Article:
“Besides,” he added. “The video I took last night didn’t turn out. It’s all a blur. I’d seem like even more of a kook if I showed that to anybody.”

I shrugged. “Keep watching,” I said, then stepped back inside, starting to close the door behind me.

“You don’t want to stay and see?” Jason asked, his voice almost panicked.

“I’ll pass,” I told him. “I’d rather not know.” It was true. I saw what I saw, and I had my ideas about it. I didn’t need to see that violet triangle of lights again. I didn’t want to shatter the illusion of possibility. It seemed better to enjoy the myth and revel in it the way Miranda did. What good were answers to questions that never need to be asked? What use was reality smashing me in the head with its heavy mallet? Fact or fiction, little green men or a rich kid’s toy—the truth didn’t matter. Faith in the story felt better. Those purple lights built their own religion, and I’d be content if I could revel in its mysteries for life.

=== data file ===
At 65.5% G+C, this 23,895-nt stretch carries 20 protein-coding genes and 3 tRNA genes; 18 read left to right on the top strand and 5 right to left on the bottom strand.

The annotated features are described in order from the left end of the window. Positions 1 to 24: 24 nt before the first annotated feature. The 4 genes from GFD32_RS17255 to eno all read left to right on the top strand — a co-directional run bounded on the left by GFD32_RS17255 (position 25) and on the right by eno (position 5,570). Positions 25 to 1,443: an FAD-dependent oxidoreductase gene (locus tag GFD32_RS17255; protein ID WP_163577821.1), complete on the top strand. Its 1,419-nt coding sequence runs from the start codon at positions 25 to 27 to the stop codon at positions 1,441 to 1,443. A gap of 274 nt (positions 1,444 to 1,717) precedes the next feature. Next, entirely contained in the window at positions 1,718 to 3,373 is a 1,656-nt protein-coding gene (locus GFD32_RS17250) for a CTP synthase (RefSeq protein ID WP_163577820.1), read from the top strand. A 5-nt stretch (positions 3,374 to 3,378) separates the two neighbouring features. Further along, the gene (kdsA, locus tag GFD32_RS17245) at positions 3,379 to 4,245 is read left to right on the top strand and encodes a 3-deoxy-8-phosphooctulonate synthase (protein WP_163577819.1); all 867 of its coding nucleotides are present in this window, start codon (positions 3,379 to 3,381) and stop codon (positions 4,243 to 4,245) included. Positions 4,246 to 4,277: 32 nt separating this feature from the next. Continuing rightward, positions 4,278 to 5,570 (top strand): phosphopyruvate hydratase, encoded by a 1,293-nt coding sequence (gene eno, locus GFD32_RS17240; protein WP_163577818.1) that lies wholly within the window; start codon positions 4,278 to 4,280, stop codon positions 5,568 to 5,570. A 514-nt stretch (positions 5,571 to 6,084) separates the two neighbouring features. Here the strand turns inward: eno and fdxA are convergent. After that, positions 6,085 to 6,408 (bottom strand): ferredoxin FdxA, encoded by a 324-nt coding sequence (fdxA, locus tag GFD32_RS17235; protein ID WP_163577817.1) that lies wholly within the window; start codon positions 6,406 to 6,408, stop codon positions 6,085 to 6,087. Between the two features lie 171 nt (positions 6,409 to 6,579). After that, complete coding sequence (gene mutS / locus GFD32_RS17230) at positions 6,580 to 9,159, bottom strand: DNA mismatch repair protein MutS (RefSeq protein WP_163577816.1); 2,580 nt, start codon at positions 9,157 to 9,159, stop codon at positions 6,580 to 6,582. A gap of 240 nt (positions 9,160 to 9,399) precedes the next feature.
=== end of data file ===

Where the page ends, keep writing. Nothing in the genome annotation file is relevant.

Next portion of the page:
Ace Boggess is author of the novels A Song Without a Melody (Hyperborea, 2016) and States of Mercy (forthcoming from Alien Buddha Press) and four books of poetry, most recently I Have Lost the Art of Dreaming It So (Unsolicited Press, 2018). His recent fiction appears in Notre Dame Review, Lumina, Superstition Review, and Belmont Story Review. He received a fellowship from the West Virginia Commission on the Arts and spent five years in a West Virginia prison. He lives in Charleston, West Virginia. He can be contacted at @AceBoggess